Excavation continues on Jameson House. This is proving to be a tricky one to photograph.

Taken by SFUVancouver, July 21st, 2008.
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  #12  
Old Posted Sep 28, 2008, 11:40 PM
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Visual confirmation of progress, from today:





Here's the broken chair on which I risked standing to get these photos:



All but 2 of the office floors have been sold now.
     
     
  #13  
Old Posted Feb 20, 2009, 10:44 PM
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Limbo! Just 2 shots from today to show how far along they actually got. If I can recall correctly, there never really were any shots showing progress on the foundation.



     
     
  #14  
Old Posted Apr 12, 2009, 6:18 AM
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Jameson House | April 11th

Jameson House

Taken by SFUVancouver, April 11th, 2009
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  #15  
Old Posted Apr 24, 2009, 12:25 PM
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No Whiskey At Fosters Jameson House
Published on 24-04-2009 by Skyscrapernews.com


Construction is underway on a new project in Vancouver, Canada. Named Jameson House, the tower which will stand at 115 metres is designed by renowned British architectural firm Fosters and Partners in conjunction with Walter Francl Architects Inc.

Proving that old and new can be mixed the project includes the restoration of the A-listed 1921 Ceperley Rounsfell Building and the retention of the facade of the B-listed Royal Financial Building, dating from 1929, as well as the new tower.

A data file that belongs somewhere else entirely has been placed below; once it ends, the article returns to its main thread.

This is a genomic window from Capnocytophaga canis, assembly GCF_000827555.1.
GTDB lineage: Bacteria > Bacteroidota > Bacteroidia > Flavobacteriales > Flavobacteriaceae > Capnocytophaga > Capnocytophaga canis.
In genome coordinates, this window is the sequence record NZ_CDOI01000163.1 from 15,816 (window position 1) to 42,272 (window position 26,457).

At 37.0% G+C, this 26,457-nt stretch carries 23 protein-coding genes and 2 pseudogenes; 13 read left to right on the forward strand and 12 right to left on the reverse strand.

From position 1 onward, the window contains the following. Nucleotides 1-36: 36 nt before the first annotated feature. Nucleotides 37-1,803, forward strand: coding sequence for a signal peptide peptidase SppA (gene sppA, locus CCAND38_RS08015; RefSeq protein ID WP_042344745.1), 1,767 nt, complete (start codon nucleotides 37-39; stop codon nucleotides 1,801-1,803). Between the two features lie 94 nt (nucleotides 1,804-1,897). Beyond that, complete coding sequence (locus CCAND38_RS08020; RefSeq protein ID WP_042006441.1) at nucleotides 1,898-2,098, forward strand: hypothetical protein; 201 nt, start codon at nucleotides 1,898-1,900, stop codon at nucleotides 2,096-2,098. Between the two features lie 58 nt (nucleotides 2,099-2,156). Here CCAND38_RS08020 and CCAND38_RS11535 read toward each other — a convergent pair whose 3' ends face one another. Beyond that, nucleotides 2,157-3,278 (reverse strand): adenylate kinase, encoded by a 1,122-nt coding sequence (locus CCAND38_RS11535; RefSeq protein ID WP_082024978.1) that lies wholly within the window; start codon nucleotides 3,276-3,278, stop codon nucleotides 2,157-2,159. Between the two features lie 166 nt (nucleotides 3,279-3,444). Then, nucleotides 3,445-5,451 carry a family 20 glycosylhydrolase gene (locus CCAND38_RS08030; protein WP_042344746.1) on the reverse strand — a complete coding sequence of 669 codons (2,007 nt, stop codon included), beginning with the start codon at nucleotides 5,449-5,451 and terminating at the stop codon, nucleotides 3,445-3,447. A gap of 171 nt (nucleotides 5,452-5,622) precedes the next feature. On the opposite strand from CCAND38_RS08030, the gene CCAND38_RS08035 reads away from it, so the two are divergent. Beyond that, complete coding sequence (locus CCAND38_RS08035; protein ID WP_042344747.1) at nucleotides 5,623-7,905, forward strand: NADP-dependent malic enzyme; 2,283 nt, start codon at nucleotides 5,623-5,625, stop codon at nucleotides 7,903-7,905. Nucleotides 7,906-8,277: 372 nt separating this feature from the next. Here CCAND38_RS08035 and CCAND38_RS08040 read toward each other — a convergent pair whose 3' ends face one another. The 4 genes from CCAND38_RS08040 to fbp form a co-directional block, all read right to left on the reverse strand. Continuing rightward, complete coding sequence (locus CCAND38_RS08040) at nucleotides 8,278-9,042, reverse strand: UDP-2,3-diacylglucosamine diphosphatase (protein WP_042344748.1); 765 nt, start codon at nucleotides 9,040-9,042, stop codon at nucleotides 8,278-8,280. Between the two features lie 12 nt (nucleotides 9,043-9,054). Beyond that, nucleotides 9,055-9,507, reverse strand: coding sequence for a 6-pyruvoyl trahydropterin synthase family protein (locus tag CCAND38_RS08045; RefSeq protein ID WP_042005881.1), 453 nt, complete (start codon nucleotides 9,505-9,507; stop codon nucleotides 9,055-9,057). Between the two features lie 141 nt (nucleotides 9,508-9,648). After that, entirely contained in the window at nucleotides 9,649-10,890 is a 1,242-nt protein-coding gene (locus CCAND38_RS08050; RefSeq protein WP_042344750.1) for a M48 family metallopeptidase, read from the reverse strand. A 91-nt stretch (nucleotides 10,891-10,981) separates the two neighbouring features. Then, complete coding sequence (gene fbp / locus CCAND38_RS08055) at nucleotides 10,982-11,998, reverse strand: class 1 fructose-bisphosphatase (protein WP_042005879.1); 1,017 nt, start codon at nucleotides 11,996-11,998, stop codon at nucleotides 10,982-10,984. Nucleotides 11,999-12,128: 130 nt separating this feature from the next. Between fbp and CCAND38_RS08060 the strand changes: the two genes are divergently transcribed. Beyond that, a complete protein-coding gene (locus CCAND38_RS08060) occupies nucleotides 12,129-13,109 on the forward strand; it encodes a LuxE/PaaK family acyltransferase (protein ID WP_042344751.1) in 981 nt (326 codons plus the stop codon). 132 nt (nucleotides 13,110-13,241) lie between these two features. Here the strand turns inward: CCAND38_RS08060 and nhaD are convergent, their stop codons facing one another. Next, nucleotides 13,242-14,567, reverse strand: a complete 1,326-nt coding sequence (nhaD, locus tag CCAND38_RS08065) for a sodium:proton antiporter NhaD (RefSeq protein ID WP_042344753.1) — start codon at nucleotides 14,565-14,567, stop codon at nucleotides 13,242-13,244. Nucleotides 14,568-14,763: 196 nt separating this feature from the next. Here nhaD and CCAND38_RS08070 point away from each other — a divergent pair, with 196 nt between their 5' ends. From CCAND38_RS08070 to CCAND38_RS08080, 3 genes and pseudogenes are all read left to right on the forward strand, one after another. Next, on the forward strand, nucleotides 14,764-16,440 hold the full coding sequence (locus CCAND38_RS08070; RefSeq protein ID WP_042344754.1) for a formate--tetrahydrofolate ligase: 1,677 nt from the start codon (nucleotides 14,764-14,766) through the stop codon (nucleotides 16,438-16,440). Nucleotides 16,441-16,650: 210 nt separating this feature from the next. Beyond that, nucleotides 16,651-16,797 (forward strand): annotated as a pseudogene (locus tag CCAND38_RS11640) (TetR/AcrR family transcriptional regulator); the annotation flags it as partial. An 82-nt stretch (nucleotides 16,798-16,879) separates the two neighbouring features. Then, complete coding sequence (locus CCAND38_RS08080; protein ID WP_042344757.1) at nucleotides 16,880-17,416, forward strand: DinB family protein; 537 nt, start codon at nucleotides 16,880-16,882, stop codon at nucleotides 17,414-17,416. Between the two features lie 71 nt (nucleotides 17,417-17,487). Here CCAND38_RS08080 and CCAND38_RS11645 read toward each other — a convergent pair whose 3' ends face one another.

The tower is set on a squared, ten storey podium base which compliments the existing art-deco style building surrounding the tower. This will house office spaces, cafes and the all important retail spaces that no tower should be built without.

Above this the tower loses it rectangular form and thanks to an undulating façade when viewed from the side, seems to consist of four round shaped towers that all terminate with flat peaks. These will house a series of balconies and at the top, sky gardens, with wide views for the occupants to enjoy.

This upper section of the tower will house luxury condominiums with membership to the adjacent and very exclusive Terminal City Club which offers its members use of a 25 metre long lap pool, spa, squash courts normal and informal dining facilities and a plethora of other luxury services no tower dweller should be without.

Constructed from steel the tower has a fully glazed façade that has been designed to allow for open balconies and natural ventilation. Extensive green spaces feature throughout the tower and it will also have Vancouver's first central cogeneration plant which is planned to run on bio-diesel as primary fuel and will be combined with an absorption cooling plant.

Last edited by raggedy13; Jun 25, 2009 at 12:00 AM.
     
     
  #16  
Old Posted May 3, 2009, 10:25 PM
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Update from today - looks like 2 more parking levels til it reaches grade:

     
     
  #17  
Old Posted Jun 24, 2009, 9:23 PM
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A few updates from yesterday. The parking looks to be done but there wasn't any activity on site when I was there.







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  #18  
Old Posted Jun 24, 2009, 11:49 PM
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VANCOUVER | Jameson House | 380 FT / 116 M | 37 FLOORS

Thought this tower could use its own thread here.
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  #19  
Old Posted Sep 14, 2009, 1:14 AM
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I think this tower will be one of the most recognizable buildings downtown when it's completed. I think it looks awesome.
     
     
  #20  
Old Posted Jan 3, 2010, 10:58 PM
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A pic I took Dec 27th: